Ouspensky’s wife Sophie Grigorievna (“Madame Ouspensky”) is more enigmatic. She remained loyal to Gurdjieff during the 1920s, and only moved to England when the latter urged her to leave France. From 1931 she assumed a role as an assistant to her husband, teaching the System (or “Work”) at Lyne Place in Surrey. The Ouspenskys are reported to have gained more than a thousand followers during that decade. The publication of Piotr’s early book A New Model of the Universe (1931) is said to have contributed to this development.

Despite his success in promoting the System, Piotr Ouspensky was subject to depression, and developed a drinking habit which amounted to alcoholism. In 1940 he moved to America with his wife, escaping wartime problems in England, and living a comfortable life in New York. His secretary Marie Seton left a report revealing deficiencies. His expenses were paid by followers, and Ouspensky would instruct Seton to buy expensive food for him. On some evenings, he would spend long hours drinking at a restaurant, into the early morning hours. Seton was his companion on these occasions, and records that he confessed a loss of control. “It is a long time since I could control my state of mind.” Yet the “Work” presupposes control.

Ouspensky even told Seton that his pupils were fools, and that they had gained nothing from the “System.” She suggested that he stop lecturing and reorient himself. He expressed an inability to do this, saying that “the System has become a profession with me.... I have become dependent on the comfort, the luxury.” In January 1947, Piotr Ouspensky returned to England, and thereafter presided at six meetings which have led to different interpretations. These question and answer sessions are extant. While detractors of Gurdjieff have urged that Ouspensky totally abandoned the Gurdjieff teaching as an aberration, it is possible to deduce that he had taken heed of Seton’s advice and was retreating from an authority role, admitting ignorance on various matters instead of presumptive knowledge. Nevertheless, Ouspensky became identified with the viewpoint that “there is no System.”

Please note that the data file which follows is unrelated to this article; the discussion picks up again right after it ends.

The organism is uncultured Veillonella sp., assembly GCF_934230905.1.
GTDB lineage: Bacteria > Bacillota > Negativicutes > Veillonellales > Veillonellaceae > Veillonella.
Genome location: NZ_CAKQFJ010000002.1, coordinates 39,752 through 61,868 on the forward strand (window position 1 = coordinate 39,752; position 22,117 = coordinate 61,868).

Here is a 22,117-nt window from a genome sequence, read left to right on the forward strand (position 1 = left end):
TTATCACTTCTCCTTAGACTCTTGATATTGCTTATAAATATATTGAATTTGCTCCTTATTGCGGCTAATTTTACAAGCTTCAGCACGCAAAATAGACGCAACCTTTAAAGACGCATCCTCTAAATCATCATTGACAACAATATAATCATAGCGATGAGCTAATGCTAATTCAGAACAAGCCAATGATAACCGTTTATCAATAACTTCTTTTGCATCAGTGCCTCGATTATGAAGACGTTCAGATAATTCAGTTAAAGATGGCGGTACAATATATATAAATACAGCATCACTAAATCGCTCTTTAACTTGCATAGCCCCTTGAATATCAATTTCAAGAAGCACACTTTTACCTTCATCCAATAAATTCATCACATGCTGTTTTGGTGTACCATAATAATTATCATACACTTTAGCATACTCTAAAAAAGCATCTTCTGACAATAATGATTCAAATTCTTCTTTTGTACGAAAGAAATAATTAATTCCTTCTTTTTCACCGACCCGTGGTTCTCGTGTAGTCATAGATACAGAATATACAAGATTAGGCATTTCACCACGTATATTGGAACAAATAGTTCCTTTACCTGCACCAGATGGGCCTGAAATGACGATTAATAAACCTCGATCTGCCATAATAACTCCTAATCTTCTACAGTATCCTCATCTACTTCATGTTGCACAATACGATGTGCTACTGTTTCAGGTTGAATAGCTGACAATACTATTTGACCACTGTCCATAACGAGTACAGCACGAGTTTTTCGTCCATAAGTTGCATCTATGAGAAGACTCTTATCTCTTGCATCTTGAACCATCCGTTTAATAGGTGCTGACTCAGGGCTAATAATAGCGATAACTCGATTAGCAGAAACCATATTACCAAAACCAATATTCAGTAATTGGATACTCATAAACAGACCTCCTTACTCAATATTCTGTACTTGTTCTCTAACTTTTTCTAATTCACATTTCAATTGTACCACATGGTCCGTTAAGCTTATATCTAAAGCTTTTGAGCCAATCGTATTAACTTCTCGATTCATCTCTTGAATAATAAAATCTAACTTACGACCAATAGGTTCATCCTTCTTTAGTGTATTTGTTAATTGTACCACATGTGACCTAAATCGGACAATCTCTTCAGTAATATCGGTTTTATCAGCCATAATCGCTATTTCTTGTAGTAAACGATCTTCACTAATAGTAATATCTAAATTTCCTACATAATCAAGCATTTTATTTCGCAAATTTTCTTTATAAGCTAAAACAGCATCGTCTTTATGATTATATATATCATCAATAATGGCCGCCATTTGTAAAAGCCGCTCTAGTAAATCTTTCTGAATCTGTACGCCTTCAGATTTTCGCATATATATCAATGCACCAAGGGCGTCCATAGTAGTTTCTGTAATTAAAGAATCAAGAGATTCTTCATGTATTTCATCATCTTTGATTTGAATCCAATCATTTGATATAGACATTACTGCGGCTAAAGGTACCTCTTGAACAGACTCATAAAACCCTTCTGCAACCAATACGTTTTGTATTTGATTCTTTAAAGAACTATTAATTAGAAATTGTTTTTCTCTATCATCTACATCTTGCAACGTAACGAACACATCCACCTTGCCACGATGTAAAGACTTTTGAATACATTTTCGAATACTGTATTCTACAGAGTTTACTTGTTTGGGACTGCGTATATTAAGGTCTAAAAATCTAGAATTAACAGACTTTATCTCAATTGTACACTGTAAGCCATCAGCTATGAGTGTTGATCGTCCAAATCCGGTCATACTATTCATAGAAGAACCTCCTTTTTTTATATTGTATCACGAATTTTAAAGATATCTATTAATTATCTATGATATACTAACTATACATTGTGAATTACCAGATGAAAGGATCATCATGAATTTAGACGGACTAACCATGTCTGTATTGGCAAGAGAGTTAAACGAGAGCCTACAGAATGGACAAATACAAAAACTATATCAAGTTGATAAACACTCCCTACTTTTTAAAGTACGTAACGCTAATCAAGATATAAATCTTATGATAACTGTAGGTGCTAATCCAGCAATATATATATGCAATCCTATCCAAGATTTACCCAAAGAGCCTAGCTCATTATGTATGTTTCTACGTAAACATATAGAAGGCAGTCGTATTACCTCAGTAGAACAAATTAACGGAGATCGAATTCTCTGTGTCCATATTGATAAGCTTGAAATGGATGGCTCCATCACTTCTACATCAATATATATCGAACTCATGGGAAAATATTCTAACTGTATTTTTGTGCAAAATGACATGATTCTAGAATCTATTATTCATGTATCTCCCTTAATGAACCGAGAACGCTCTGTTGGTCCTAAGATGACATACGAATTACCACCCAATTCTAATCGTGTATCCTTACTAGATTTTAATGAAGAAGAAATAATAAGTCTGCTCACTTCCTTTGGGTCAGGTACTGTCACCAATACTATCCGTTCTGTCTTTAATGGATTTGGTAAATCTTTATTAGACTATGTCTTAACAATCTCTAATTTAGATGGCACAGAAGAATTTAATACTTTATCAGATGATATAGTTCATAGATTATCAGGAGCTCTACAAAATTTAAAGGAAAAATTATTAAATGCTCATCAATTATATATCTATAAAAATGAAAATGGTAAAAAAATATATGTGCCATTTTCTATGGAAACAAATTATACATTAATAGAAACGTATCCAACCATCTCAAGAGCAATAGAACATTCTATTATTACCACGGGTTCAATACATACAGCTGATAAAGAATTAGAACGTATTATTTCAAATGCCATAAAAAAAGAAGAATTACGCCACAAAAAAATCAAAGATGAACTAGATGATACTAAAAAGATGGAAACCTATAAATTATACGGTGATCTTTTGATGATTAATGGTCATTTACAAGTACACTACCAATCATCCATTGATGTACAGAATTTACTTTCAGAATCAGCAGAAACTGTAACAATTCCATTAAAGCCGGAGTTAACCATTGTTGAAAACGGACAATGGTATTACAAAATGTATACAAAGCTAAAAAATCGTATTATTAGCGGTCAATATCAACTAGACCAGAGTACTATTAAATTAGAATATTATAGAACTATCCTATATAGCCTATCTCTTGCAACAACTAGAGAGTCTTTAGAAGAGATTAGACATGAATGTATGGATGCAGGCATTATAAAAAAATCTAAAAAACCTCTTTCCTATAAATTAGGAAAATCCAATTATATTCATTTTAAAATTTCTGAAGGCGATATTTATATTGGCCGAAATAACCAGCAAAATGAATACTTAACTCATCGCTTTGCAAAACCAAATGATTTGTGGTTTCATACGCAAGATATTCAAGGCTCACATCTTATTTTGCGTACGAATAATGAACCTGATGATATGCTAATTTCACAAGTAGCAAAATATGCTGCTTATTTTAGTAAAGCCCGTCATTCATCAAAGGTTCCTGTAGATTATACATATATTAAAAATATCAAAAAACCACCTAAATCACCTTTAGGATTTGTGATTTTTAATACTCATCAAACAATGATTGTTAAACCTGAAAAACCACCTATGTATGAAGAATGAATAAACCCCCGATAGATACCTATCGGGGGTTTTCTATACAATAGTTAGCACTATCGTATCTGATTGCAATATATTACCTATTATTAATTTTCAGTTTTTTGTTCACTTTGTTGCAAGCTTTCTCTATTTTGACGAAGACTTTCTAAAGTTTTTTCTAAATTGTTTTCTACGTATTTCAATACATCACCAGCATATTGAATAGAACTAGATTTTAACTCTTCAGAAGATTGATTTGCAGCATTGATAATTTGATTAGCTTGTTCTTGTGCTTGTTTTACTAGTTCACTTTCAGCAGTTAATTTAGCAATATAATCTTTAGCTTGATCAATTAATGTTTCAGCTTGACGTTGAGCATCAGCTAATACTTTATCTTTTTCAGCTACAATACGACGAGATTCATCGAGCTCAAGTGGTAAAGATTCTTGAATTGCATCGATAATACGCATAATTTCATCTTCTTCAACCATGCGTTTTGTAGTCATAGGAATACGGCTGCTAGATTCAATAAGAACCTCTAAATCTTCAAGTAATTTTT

Whatever the precise angle of his thinking, he was suffering kidney failure; his drinking precipitated his death in October 1947. Madame Ouspensky (1878-1961) survived this setback, and continued to direct the “System” community at Mendham in New Jersey. She also liaised with Gurdjieff in his last days, and as a consequence, Piotr’s book In Search of the Miraculous was subsequently published, providing a stimulus to the nascent Gurdjieff movement and becoming Ouspensky’s most well known work. That book can be misleading on some accounts, and requires due contextual analysis, which is frequently not forthcoming. 

See further Gary V. Lachman, In Search of P. D. Ouspensky (Theosophical Publishing House, 2004); P. D. Ouspensky, A New Model of the Universe (New York: Knopf, 1931); Ouspensky, In Search of the Miraculous: Fragments of an Unknown Teaching (London: Routledge, 1950); Ouspensky, The Fourth Way (New York, 1957); Ouspensky, The Psychology of Man’s Possible Evolution (1950; second edn, 1954); Ouspensky, A Record of Meetings (London, 1993); Ouspensky, A Further Record: Extracts from Meetings 1928-1945 (London, 1988); William Patrick Patterson, Struggle of the Magicians: Why Uspenski left Gurdjieff (San Anselmo, CA: Arete, 1997). 

Kevin R. D. Shepherd 

ENTRY no. 50